In the training data, for each anchor video, we are provided a ranked list of videos relevant to the anchor. So, I assume that all the other videos not in the list are irrelevant to the anchor video. (Note that a triplet is denoted as a tuple where and are related and and are not related.) A straightforward approach would be to choose the anchor video as , all the videos in the relevance list as and all the videos not in the list as . But this leads to over-fitting since the same anchor video appears repeatedly in a lot of triplets.

Anchor Point Mirroring

To avoid this problem, we note that if is a valid triplet, is also a valid triplet. Hence, we can randomly choose any two videos from the relevance list (including the anchor video) as and . And choose as before. This gives a huge improvement in the variability of data, hence reducing the risk of overfitting.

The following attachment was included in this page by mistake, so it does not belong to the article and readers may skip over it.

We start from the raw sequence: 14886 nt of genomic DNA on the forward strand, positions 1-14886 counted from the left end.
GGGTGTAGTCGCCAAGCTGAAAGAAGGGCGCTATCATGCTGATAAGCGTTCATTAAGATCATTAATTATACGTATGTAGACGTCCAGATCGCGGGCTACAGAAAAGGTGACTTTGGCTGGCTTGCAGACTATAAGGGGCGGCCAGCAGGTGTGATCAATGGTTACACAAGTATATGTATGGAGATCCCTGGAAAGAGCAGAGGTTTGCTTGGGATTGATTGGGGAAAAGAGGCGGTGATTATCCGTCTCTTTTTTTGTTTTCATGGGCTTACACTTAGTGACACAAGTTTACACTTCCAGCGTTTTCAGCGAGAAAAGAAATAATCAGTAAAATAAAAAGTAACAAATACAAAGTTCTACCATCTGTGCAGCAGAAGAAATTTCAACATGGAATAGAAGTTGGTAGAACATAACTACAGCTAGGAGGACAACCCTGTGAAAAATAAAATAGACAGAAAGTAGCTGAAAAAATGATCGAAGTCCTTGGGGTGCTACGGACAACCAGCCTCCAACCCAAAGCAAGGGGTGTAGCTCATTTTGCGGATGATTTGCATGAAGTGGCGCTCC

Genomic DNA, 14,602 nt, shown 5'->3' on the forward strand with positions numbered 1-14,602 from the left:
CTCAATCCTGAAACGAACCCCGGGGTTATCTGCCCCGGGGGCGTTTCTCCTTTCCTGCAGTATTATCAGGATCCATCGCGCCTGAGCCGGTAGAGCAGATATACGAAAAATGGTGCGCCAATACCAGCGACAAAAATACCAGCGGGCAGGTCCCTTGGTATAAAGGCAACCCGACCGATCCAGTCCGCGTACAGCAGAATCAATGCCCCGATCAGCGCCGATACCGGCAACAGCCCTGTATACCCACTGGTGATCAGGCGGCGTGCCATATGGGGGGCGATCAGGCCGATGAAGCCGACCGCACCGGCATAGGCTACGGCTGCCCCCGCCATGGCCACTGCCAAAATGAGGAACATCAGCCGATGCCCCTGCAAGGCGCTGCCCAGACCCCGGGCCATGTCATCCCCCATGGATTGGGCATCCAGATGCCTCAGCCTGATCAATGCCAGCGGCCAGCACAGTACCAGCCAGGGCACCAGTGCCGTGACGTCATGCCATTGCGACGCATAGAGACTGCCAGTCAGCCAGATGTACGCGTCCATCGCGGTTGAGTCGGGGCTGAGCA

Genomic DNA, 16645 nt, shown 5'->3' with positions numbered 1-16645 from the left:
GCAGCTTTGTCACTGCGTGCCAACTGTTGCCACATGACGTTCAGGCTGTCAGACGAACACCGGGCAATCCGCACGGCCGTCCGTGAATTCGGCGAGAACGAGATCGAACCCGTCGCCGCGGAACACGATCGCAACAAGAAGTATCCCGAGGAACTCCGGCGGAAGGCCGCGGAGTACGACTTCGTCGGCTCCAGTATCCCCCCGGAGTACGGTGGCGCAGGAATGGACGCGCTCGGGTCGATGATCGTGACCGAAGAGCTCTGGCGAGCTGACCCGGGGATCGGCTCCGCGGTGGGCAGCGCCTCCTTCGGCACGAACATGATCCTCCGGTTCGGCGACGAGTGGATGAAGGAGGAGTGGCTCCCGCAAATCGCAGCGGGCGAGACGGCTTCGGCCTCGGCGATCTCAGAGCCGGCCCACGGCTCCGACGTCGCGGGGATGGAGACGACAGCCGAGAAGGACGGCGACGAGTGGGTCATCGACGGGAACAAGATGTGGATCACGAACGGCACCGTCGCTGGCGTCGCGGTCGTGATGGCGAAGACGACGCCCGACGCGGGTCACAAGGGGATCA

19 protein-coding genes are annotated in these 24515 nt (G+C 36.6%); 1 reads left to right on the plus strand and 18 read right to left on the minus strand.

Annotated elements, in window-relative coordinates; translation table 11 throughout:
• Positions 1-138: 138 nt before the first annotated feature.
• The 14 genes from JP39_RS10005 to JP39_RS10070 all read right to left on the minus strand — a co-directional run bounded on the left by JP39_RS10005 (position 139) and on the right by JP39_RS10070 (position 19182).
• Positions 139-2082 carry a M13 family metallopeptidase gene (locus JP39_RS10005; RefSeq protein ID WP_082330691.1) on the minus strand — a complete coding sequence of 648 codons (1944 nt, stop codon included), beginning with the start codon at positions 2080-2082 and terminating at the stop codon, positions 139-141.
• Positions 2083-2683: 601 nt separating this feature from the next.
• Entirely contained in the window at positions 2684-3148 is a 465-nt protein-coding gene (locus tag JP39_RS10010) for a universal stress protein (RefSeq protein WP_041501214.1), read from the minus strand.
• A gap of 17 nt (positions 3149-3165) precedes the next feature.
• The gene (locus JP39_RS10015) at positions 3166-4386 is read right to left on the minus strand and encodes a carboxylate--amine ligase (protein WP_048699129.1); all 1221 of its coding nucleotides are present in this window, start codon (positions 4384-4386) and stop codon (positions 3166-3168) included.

4. Proposed Approaches

4.1. Kernel based Similarity Learning

It has been proven that non-linear functions are capable of learning complex patterns. Hence, this method builds upon the online learning framework OMKS (Xia et al., 2014) which tries to learn a non-linear similarity measure between two video features. In this method, for a given kernel function , we try to learn a linear operator , s.t. the similarity is defined as:

As proposed in OMKS, at each iteration , the learning is performed as follows:

(1)

where, is the learning coefficient.

The similarity between two embeddings at the point in time is calculated as: